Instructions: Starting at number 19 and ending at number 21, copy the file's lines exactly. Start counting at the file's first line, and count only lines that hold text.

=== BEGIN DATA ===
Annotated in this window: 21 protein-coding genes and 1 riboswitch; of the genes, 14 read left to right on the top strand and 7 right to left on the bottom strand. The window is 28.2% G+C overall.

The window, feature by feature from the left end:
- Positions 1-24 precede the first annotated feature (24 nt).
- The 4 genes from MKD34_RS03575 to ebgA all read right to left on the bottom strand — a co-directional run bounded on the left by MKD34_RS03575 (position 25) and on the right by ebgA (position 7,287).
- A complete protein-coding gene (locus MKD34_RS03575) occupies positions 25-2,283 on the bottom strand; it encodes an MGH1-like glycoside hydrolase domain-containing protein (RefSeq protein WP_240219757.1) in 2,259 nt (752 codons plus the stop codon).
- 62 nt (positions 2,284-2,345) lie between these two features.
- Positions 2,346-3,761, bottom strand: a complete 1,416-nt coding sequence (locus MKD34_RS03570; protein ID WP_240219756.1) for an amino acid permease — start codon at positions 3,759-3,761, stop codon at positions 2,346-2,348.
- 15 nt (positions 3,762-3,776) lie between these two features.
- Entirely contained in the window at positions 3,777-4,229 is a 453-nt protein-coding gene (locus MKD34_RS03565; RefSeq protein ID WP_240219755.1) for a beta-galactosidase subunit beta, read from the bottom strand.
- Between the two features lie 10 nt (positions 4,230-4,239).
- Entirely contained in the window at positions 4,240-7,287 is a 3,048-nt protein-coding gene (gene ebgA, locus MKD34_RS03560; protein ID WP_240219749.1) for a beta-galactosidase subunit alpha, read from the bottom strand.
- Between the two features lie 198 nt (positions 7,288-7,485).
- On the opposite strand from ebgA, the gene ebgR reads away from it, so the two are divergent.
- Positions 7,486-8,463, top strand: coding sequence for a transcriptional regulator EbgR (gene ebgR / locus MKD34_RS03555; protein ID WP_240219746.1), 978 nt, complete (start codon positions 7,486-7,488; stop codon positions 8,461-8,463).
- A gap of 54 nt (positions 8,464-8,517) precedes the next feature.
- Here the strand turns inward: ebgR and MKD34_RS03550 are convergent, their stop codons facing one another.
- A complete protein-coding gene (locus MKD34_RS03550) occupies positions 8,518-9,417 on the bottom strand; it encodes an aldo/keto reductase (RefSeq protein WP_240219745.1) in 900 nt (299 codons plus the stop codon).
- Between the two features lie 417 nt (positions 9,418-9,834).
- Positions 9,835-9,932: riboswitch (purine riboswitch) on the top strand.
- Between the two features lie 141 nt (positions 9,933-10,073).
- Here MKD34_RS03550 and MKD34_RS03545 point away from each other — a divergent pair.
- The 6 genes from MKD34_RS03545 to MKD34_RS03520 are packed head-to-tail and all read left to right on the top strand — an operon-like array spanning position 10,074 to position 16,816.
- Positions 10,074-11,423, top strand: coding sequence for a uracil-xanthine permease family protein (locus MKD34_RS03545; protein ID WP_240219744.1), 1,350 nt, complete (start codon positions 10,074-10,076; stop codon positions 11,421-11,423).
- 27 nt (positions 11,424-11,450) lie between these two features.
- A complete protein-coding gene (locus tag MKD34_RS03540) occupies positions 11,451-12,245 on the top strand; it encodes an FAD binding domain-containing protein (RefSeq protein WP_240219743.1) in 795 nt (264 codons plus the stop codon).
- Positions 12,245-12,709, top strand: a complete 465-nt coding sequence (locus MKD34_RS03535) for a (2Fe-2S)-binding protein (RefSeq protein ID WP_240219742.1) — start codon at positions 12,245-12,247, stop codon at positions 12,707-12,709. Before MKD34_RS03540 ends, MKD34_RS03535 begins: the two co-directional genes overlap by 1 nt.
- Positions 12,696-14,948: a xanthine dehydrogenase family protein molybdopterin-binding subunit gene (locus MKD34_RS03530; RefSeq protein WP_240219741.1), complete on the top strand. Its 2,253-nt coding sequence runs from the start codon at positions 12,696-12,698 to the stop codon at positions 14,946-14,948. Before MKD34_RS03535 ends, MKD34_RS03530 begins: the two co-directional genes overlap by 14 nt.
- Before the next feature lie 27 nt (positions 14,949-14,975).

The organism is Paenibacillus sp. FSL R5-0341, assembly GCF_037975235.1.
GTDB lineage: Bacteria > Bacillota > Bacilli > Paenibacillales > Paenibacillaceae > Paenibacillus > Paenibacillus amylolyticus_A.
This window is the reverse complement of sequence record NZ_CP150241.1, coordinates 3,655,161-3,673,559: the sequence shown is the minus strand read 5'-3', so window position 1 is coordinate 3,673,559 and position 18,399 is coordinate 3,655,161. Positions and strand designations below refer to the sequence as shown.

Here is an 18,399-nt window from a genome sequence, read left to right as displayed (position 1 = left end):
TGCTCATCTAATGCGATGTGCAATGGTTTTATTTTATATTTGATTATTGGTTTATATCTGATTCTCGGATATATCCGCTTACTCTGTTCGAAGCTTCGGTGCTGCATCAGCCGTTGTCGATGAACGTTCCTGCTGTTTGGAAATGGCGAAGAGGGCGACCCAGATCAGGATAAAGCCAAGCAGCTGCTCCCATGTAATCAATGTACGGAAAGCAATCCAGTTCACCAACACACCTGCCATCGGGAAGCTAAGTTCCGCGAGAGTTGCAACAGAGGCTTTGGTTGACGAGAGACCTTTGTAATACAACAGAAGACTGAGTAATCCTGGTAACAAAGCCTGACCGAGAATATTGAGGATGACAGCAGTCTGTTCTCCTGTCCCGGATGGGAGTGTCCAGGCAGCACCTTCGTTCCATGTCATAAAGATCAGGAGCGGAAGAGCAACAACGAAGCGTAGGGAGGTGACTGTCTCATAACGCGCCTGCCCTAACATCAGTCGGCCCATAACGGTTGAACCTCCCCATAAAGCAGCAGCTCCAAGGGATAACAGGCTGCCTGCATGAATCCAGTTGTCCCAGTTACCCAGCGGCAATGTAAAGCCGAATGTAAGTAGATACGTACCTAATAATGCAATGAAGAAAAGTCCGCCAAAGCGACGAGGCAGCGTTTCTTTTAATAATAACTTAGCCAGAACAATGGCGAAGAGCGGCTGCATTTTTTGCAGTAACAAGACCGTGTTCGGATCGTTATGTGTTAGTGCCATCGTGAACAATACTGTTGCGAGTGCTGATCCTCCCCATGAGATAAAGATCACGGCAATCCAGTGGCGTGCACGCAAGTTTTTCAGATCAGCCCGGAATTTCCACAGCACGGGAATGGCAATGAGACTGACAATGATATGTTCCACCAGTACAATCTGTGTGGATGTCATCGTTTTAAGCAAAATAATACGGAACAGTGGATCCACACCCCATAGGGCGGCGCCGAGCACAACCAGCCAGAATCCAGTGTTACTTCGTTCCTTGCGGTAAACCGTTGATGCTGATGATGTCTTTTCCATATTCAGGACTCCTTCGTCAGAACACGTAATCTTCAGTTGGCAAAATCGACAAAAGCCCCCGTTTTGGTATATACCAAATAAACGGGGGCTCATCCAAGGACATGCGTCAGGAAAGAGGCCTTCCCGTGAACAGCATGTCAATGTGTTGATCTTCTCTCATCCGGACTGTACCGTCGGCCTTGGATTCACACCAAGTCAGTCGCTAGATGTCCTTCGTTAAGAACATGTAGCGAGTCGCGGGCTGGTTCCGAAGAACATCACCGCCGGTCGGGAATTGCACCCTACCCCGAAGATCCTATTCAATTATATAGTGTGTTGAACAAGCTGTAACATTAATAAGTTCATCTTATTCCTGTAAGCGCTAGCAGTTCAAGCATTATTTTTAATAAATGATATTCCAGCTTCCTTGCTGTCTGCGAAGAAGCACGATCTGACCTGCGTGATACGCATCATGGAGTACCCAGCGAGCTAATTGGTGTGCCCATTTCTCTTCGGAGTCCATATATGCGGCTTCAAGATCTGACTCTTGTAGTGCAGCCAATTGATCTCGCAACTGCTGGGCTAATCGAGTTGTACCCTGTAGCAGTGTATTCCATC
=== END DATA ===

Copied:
- Positions 9,835-9,932: riboswitch (purine riboswitch) on the top strand.
- Between the two features lie 141 nt (positions 9,933-10,073).
- Here MKD34_RS03550 and MKD34_RS03545 point away from each other — a divergent pair.